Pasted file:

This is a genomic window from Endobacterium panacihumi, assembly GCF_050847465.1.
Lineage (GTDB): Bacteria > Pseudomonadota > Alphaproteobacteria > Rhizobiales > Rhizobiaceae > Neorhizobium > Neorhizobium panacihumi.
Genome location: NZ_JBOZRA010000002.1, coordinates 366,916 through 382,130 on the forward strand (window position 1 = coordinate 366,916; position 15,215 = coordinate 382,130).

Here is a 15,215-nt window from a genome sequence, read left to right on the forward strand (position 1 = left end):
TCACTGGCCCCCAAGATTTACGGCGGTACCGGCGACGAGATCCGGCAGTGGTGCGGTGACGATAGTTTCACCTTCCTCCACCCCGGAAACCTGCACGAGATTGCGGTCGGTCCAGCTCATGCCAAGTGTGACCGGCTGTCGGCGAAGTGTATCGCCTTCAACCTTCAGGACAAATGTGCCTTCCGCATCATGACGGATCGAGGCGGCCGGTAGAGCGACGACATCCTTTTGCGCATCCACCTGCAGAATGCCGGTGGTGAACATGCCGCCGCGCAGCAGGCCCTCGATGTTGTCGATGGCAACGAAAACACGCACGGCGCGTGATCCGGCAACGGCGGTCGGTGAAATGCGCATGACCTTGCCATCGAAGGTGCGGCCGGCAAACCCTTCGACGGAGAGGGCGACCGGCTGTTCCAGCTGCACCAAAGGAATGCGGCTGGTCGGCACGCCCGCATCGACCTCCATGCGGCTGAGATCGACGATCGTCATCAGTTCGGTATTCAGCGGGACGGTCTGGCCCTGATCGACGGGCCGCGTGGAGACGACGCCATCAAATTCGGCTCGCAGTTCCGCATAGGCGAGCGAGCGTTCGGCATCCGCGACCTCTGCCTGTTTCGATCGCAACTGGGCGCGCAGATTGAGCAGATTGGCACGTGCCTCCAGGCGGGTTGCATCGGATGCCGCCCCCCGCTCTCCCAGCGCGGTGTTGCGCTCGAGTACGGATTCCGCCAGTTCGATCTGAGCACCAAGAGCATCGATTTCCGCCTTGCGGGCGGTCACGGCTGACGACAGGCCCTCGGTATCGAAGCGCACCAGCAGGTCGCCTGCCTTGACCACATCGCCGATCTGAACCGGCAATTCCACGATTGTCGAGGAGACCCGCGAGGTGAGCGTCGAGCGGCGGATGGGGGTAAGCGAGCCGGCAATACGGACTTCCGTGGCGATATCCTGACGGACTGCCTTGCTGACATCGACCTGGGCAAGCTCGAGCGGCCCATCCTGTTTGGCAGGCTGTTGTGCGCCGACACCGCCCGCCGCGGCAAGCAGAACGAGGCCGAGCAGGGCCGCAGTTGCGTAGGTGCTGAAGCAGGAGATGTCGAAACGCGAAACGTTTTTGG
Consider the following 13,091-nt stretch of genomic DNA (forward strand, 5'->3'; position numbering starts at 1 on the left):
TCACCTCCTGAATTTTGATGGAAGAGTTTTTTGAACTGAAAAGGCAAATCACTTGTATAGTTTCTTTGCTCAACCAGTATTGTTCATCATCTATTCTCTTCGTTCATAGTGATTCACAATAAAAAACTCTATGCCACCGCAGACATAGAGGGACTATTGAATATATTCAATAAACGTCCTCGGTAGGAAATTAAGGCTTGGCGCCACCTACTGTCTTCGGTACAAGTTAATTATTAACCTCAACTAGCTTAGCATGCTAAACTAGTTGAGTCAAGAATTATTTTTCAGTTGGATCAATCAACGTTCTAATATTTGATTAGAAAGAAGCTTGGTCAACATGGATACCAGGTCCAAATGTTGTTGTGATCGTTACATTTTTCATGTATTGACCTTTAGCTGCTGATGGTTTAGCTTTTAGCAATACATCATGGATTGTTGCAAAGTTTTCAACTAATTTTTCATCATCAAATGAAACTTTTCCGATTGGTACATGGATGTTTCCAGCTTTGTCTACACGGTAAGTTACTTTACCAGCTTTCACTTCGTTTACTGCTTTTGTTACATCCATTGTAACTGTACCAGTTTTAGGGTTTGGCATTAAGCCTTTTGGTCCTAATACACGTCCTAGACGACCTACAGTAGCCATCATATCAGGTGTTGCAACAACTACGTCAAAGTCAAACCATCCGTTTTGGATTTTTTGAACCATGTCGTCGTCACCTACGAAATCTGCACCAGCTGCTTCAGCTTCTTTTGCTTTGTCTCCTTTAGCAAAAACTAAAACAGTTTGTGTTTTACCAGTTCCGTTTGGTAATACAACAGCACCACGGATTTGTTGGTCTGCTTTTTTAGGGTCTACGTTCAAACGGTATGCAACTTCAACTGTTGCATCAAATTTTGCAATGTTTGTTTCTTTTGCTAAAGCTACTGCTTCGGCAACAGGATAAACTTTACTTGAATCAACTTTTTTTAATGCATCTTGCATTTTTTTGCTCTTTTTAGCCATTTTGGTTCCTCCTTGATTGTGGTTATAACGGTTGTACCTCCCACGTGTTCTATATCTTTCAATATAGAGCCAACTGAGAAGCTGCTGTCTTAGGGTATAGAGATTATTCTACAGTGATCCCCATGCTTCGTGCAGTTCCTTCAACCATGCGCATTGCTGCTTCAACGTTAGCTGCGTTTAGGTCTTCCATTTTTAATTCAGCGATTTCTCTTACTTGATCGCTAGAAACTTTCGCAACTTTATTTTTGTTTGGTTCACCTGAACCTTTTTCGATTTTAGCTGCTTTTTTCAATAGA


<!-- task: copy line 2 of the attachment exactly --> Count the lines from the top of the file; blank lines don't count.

Lineage (GTDB): Bacteria > Pseudomonadota > Alphaproteobacteria > Rhizobiales > Rhizobiaceae > Neorhizobium > Neorhizobium panacihumi.